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The Generosity of God (24th Sunday of OT)

I think growing up in the United States of America, many of us could call ourselves the products of 1st World thinking. You see, we live in a culture that prides itself on being the best of the best, or so we think. Just about every garage is filled with at least one car. Just about every home enjoys some type of temperature control. Most homes also have the luxury of a refrigerator and running water. And let us not forget about electricity - just about everything we use anymore uses some form of energy in the form of a battery or wall-plug. Now imagine that a storm hits, and the power goes out as it sometimes does. How do we respond? Many of us are okay with it for a little while, but after that first few hours, we start to clock-watch and count the amount of time it has been since we lost power. Some even become irritable at the electric company, almost as if it is their fault that the storm hit.

In today's Gospel, Jesus tells His disciples the story of the day-laborers. Three groups went out into the vineyard at separate times. When it came time for the end of the day, the landowner paid them all the same. The group that was in the vineyard all day became indignant. So the landowner opens their eyes to reality: am I not free to do what I wish with my own money?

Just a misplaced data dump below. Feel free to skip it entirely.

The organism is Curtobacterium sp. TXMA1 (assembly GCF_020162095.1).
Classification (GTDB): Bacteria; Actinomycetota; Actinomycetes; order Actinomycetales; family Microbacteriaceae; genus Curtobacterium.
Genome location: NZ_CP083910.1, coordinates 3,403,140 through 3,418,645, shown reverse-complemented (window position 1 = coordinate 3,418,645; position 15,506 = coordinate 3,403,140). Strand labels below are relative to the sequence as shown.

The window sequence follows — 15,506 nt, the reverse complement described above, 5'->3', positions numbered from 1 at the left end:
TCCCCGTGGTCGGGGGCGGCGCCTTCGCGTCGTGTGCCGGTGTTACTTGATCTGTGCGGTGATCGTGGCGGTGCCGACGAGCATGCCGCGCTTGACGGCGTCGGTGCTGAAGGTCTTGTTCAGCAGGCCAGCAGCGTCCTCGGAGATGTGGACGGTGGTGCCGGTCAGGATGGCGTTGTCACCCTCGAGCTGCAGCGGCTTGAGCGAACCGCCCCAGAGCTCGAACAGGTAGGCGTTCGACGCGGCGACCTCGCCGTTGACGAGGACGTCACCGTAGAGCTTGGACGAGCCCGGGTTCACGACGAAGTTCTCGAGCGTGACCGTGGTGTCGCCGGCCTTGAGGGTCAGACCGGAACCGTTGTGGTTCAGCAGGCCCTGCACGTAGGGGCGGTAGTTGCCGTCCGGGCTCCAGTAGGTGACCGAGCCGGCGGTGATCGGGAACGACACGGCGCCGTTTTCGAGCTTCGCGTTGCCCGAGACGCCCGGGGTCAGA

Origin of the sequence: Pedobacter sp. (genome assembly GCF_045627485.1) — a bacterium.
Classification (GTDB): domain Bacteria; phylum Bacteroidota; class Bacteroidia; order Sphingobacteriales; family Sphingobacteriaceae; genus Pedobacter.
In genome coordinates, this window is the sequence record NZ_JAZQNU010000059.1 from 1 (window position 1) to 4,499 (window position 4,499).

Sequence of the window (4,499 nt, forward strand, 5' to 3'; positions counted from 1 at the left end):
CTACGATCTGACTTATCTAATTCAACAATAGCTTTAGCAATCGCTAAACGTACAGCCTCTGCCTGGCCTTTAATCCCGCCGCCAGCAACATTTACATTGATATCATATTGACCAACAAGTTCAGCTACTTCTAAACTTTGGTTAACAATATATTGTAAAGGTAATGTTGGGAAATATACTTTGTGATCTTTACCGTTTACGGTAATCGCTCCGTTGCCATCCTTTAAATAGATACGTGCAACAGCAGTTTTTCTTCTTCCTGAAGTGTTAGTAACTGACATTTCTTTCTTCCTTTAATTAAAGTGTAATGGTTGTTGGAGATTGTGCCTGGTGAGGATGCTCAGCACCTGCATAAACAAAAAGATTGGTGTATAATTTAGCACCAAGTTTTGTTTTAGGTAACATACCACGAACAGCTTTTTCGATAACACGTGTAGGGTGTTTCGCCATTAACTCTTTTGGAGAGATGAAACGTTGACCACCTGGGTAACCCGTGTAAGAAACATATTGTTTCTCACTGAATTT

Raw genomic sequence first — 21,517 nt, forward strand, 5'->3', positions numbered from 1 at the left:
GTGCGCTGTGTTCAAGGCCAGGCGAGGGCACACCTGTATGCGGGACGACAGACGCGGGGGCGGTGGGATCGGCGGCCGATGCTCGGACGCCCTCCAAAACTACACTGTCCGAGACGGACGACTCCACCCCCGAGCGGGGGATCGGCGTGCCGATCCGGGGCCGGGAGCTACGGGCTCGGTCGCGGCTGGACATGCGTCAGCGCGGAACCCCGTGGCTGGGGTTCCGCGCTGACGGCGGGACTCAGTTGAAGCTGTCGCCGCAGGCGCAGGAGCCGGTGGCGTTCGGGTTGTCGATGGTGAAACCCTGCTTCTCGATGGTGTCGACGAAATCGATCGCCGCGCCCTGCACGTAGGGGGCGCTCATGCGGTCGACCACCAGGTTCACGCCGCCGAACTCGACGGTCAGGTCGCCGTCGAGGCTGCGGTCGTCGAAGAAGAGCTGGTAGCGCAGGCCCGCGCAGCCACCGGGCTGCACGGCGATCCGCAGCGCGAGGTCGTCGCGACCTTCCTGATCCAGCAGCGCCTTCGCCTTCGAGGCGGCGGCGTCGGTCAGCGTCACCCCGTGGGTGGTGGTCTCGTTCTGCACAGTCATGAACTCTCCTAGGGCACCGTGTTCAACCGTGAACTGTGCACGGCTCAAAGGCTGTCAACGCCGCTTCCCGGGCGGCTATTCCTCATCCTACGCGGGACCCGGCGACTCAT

What we get in this story is the reality of God's generosity. I think we can sometimes forget this especially when we compare ourselves with others. Unfortunately, in the 1st world, we tend to see ourselves worse off, most of the time, than other people. There is often a dissatisfaction with our situation in life. But what we fail to see, like the day-laborers failed to see, is that God always gives to each of us abundantly. 

We cannot allow ourselves to get caught up measuring ourselves to others. It is an endless cycle of feeling inadequate. But as your parents or grandparents might have told you while you were growing up, "God doesn't make junk." If we spent less time comparing ourselves with others and opened our eyes to God's work in our life and in God's creation around us, we wouldn't be able to not think of think of God's generosity with gift-giving. And life is about exploring what makes us unique so that we can share those gift with the world - or as Jesus might put it, to not hide the bright lamp under a bushel basket. Shine forth in radiance, my friends.